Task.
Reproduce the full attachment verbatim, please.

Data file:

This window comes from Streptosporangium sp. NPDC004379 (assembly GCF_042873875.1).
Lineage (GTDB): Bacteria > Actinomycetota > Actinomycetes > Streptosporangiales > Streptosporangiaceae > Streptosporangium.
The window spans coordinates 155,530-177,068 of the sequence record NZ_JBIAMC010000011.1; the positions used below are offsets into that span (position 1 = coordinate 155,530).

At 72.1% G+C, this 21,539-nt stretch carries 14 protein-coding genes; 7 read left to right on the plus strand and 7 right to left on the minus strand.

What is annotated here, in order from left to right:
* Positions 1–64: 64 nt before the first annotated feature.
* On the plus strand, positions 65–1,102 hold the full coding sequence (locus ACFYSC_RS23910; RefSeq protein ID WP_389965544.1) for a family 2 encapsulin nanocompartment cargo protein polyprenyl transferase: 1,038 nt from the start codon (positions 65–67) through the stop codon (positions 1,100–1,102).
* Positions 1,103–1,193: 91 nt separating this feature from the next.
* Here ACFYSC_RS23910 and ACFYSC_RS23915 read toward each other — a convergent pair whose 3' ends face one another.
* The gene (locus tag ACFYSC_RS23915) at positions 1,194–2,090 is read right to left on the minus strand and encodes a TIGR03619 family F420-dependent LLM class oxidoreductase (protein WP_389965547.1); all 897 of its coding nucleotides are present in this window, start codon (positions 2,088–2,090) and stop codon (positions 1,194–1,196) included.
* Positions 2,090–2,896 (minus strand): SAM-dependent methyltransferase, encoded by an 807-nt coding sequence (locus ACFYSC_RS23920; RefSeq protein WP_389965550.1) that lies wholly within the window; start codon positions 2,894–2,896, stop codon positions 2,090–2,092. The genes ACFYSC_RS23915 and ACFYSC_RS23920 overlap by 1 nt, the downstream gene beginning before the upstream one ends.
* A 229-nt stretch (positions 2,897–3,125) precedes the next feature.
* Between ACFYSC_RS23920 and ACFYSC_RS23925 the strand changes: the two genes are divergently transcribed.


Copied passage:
This window comes from Streptosporangium sp. NPDC004379 (assembly GCF_042873875.1).
Lineage (GTDB): Bacteria > Actinomycetota > Actinomycetes > Streptosporangiales > Streptosporangiaceae > Streptosporangium.
The window spans coordinates 155,530-177,068 of the sequence record NZ_JBIAMC010000011.1; the positions used below are offsets into that span (position 1 = coordinate 155,530).

At 72.1% G+C, this 21,539-nt stretch carries 14 protein-coding genes; 7 read left to right on the plus strand and 7 right to left on the minus strand.

What is annotated here, in order from left to right:
* Positions 1–64: 64 nt before the first annotated feature.
* On the plus strand, positions 65–1,102 hold the full coding sequence (locus ACFYSC_RS23910; RefSeq protein ID WP_389965544.1) for a family 2 encapsulin nanocompartment cargo protein polyprenyl transferase: 1,038 nt from the start codon (positions 65–67) through the stop codon (positions 1,100–1,102).
* Positions 1,103–1,193: 91 nt separating this feature from the next.
* Here ACFYSC_RS23910 and ACFYSC_RS23915 read toward each other — a convergent pair whose 3' ends face one another.
* The gene (locus tag ACFYSC_RS23915) at positions 1,194–2,090 is read right to left on the minus strand and encodes a TIGR03619 family F420-dependent LLM class oxidoreductase (protein WP_389965547.1); all 897 of its coding nucleotides are present in this window, start codon (positions 2,088–2,090) and stop codon (positions 1,194–1,196) included.
* Positions 2,090–2,896 (minus strand): SAM-dependent methyltransferase, encoded by an 807-nt coding sequence (locus ACFYSC_RS23920; RefSeq protein WP_389965550.1) that lies wholly within the window; start codon positions 2,894–2,896, stop codon positions 2,090–2,092. The genes ACFYSC_RS23915 and ACFYSC_RS23920 overlap by 1 nt, the downstream gene beginning before the upstream one ends.
* A 229-nt stretch (positions 2,897–3,125) precedes the next feature.
* Between ACFYSC_RS23920 and ACFYSC_RS23925 the strand changes: the two genes are divergently transcribed.